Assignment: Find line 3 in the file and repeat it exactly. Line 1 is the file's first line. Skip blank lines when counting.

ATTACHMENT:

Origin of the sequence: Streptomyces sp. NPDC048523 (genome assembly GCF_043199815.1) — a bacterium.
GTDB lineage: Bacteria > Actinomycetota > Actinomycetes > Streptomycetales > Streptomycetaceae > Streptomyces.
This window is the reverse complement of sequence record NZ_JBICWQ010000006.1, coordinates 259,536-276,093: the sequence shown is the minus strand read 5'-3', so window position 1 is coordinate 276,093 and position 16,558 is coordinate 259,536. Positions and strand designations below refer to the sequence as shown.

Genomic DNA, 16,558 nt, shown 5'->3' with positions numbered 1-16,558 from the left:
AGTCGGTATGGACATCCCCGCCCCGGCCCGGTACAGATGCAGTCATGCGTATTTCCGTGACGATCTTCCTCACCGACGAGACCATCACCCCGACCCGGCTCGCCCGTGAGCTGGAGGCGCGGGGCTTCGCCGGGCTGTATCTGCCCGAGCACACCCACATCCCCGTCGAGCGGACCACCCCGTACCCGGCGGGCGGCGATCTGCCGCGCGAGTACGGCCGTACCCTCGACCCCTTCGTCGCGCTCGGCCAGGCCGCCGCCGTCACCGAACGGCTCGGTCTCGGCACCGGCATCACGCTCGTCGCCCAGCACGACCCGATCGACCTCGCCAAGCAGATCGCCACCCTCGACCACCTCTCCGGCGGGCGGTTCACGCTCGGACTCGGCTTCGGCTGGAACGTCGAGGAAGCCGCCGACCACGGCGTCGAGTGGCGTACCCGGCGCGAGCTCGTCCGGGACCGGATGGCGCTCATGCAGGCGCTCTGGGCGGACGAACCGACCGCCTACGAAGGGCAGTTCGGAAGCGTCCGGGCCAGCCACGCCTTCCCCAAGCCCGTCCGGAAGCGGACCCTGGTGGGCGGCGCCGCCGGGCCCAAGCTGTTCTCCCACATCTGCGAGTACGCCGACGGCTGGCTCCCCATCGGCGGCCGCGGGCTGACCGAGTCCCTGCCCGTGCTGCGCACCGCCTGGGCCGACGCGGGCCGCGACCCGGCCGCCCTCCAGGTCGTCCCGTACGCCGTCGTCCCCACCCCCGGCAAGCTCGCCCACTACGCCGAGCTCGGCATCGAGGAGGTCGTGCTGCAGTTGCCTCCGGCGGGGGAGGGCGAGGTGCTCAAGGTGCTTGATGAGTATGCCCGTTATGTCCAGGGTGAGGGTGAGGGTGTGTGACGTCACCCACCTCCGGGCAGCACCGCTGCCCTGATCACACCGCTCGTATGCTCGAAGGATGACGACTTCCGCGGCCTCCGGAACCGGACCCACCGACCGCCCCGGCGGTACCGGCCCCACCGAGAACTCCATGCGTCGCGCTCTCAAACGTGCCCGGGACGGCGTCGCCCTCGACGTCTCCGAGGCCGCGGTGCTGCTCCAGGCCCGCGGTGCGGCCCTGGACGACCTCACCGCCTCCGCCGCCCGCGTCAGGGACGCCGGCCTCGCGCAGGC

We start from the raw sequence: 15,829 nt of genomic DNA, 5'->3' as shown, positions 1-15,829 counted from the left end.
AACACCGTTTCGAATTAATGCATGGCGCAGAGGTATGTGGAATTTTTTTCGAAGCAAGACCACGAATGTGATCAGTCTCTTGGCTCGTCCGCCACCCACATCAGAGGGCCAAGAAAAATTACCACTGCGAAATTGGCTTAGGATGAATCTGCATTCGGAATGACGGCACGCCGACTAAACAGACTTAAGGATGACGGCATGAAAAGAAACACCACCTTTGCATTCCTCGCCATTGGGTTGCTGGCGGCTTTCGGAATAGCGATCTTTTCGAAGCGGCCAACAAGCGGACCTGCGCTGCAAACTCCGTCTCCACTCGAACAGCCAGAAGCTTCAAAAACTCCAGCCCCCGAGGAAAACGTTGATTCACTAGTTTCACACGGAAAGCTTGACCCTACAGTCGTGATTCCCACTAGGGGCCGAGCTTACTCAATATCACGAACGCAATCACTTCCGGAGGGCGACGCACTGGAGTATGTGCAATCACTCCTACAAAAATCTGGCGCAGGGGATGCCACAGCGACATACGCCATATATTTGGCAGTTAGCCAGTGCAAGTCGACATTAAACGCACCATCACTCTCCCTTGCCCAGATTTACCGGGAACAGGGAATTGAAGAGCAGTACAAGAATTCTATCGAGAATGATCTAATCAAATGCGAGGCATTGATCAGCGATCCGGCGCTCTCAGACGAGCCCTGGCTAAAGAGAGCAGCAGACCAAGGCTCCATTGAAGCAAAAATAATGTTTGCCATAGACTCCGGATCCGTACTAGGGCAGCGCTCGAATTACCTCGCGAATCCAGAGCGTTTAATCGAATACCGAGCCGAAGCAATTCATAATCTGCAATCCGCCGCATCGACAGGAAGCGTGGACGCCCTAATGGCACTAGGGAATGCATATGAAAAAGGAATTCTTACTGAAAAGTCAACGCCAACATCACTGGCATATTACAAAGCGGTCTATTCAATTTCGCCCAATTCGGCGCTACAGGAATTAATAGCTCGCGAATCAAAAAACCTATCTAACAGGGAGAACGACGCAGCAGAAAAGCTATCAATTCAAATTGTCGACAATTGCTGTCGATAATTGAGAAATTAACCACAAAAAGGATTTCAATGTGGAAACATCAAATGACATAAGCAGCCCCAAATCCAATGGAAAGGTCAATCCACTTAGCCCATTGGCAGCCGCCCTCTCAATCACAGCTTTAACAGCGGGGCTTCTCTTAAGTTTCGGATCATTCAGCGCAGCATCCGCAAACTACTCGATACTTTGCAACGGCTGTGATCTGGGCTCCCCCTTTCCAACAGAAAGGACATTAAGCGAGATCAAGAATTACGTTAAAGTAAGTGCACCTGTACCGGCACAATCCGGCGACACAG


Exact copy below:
This window is the reverse complement of sequence record NZ_JBICWQ010000006.1, coordinates 259,536-276,093: the sequence shown is the minus strand read 5'-3', so window position 1 is coordinate 276,093 and position 16,558 is coordinate 259,536. Positions and strand designations below refer to the sequence as shown.